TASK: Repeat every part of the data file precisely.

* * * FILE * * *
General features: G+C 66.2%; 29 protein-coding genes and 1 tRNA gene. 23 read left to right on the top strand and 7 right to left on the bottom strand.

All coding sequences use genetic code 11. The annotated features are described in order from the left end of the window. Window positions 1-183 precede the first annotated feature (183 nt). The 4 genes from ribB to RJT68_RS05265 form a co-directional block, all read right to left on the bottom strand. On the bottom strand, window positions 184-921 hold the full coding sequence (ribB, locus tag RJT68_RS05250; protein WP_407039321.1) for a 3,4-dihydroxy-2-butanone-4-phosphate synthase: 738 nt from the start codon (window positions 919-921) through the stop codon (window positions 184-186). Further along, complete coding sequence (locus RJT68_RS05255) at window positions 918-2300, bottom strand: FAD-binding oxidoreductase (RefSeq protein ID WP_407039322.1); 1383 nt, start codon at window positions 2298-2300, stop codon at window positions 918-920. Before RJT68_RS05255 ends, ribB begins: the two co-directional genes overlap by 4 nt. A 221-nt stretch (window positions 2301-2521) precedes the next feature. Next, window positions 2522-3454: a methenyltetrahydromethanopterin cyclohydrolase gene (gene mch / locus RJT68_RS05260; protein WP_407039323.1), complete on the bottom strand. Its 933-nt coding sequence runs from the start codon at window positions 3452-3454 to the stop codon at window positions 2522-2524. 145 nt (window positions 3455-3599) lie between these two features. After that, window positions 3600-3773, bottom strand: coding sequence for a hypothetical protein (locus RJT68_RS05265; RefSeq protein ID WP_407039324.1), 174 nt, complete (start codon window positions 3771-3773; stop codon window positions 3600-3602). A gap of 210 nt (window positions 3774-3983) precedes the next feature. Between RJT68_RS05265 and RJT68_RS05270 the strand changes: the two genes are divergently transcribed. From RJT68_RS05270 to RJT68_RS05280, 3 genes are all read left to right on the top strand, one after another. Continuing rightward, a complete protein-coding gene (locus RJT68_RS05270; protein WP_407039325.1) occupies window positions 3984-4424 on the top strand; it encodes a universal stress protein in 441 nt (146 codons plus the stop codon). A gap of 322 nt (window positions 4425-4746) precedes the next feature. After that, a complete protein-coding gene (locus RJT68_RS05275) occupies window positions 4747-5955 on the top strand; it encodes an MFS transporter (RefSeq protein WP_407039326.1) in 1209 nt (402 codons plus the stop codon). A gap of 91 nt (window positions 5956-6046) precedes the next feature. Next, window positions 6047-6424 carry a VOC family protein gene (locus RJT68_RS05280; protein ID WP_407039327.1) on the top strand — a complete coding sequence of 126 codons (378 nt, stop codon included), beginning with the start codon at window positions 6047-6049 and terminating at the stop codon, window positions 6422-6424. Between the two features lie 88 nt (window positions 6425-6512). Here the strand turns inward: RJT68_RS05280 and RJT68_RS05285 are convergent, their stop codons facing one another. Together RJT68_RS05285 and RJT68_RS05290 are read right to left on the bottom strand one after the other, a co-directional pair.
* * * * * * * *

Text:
General features: G+C 66.2%; 29 protein-coding genes and 1 tRNA gene. 23 read left to right on the top strand and 7 right to left on the bottom strand.

All coding sequences use genetic code 11. The annotated features are described in order from the left end of the window. Window positions 1-183 precede the first annotated feature (183 nt). The 4 genes from ribB to RJT68_RS05265 form a co-directional block, all read right to left on the bottom strand. On the bottom strand, window positions 184-921 hold the full coding sequence (ribB, locus tag RJT68_RS05250; protein WP_407039321.1) for a 3,4-dihydroxy-2-butanone-4-phosphate synthase: 738 nt from the start codon (window positions 919-921) through the stop codon (window positions 184-186). Further along, complete coding sequence (locus RJT68_RS05255) at window positions 918-2300, bottom strand: FAD-binding oxidoreductase (RefSeq protein ID WP_407039322.1); 1383 nt, start codon at window positions 2298-2300, stop codon at window positions 918-920. Before RJT68_RS05255 ends, ribB begins: the two co-directional genes overlap by 4 nt. A 221-nt stretch (window positions 2301-2521) precedes the next feature. Next, window positions 2522-3454: a methenyltetrahydromethanopterin cyclohydrolase gene (gene mch / locus RJT68_RS05260; protein WP_407039323.1), complete on the bottom strand. Its 933-nt coding sequence runs from the start codon at window positions 3452-3454 to the stop codon at window positions 2522-2524. 145 nt (window positions 3455-3599) lie between these two features. After that, window positions 3600-3773, bottom strand: coding sequence for a hypothetical protein (locus RJT68_RS05265; RefSeq protein ID WP_407039324.1), 174 nt, complete (start codon window positions 3771-3773; stop codon window positions 3600-3602). A gap of 210 nt (window positions 3774-3983) precedes the next feature. Between RJT68_RS05265 and RJT68_RS05270 the strand changes: the two genes are divergently transcribed. From RJT68_RS05270 to RJT68_RS05280, 3 genes are all read left to right on the top strand, one after another. Continuing rightward, a complete protein-coding gene (locus RJT68_RS05270; protein WP_407039325.1) occupies window positions 3984-4424 on the top strand; it encodes a universal stress protein in 441 nt (146 codons plus the stop codon). A gap of 322 nt (window positions 4425-4746) precedes the next feature. After that, a complete protein-coding gene (locus RJT68_RS05275) occupies window positions 4747-5955 on the top strand; it encodes an MFS transporter (RefSeq protein WP_407039326.1) in 1209 nt (402 codons plus the stop codon). A gap of 91 nt (window positions 5956-6046) precedes the next feature. Next, window positions 6047-6424 carry a VOC family protein gene (locus RJT68_RS05280; protein ID WP_407039327.1) on the top strand — a complete coding sequence of 126 codons (378 nt, stop codon included), beginning with the start codon at window positions 6047-6049 and terminating at the stop codon, window positions 6422-6424. Between the two features lie 88 nt (window positions 6425-6512). Here the strand turns inward: RJT68_RS05280 and RJT68_RS05285 are convergent, their stop codons facing one another. Together RJT68_RS05285 and RJT68_RS05290 are read right to left on the bottom strand one after the other, a co-directional pair.